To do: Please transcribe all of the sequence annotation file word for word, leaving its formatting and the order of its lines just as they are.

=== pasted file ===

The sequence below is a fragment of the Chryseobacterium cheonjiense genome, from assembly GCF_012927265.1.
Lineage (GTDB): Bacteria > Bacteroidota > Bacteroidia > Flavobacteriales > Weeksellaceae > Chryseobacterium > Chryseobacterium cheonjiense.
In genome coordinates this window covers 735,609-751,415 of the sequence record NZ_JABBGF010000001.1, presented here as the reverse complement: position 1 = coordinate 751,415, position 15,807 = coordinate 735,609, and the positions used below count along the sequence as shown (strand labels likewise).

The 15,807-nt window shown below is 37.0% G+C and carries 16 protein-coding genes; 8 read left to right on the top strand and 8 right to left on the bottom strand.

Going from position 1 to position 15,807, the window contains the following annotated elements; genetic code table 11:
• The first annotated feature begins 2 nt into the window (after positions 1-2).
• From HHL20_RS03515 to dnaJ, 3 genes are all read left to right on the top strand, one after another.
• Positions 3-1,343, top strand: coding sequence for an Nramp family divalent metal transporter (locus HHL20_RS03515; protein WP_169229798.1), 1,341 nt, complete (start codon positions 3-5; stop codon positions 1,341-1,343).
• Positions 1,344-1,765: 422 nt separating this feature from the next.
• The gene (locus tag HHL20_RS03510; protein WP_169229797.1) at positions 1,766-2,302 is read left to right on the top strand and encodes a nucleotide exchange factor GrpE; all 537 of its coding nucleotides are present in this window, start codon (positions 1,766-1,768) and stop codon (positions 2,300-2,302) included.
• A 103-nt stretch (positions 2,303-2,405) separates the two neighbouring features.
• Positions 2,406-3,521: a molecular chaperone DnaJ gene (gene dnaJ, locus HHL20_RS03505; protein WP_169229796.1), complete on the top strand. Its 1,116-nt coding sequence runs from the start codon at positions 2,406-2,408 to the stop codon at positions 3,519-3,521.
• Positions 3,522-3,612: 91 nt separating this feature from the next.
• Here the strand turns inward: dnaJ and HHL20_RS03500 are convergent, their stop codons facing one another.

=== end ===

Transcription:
The sequence below is a fragment of the Chryseobacterium cheonjiense genome, from assembly GCF_012927265.1.
Lineage (GTDB): Bacteria > Bacteroidota > Bacteroidia > Flavobacteriales > Weeksellaceae > Chryseobacterium > Chryseobacterium cheonjiense.
In genome coordinates this window covers 735,609-751,415 of the sequence record NZ_JABBGF010000001.1, presented here as the reverse complement: position 1 = coordinate 751,415, position 15,807 = coordinate 735,609, and the positions used below count along the sequence as shown (strand labels likewise).

The 15,807-nt window shown below is 37.0% G+C and carries 16 protein-coding genes; 8 read left to right on the top strand and 8 right to left on the bottom strand.

Going from position 1 to position 15,807, the window contains the following annotated elements; genetic code table 11:
• The first annotated feature begins 2 nt into the window (after positions 1-2).
• From HHL20_RS03515 to dnaJ, 3 genes are all read left to right on the top strand, one after another.
• Positions 3-1,343, top strand: coding sequence for an Nramp family divalent metal transporter (locus HHL20_RS03515; protein WP_169229798.1), 1,341 nt, complete (start codon positions 3-5; stop codon positions 1,341-1,343).
• Positions 1,344-1,765: 422 nt separating this feature from the next.
• The gene (locus tag HHL20_RS03510; protein WP_169229797.1) at positions 1,766-2,302 is read left to right on the top strand and encodes a nucleotide exchange factor GrpE; all 537 of its coding nucleotides are present in this window, start codon (positions 1,766-1,768) and stop codon (positions 2,300-2,302) included.
• A 103-nt stretch (positions 2,303-2,405) separates the two neighbouring features.
• Positions 2,406-3,521: a molecular chaperone DnaJ gene (gene dnaJ, locus HHL20_RS03505; protein WP_169229796.1), complete on the top strand. Its 1,116-nt coding sequence runs from the start codon at positions 2,406-2,408 to the stop codon at positions 3,519-3,521.
• Positions 3,522-3,612: 91 nt separating this feature from the next.
• Here the strand turns inward: dnaJ and HHL20_RS03500 are convergent, their stop codons facing one another.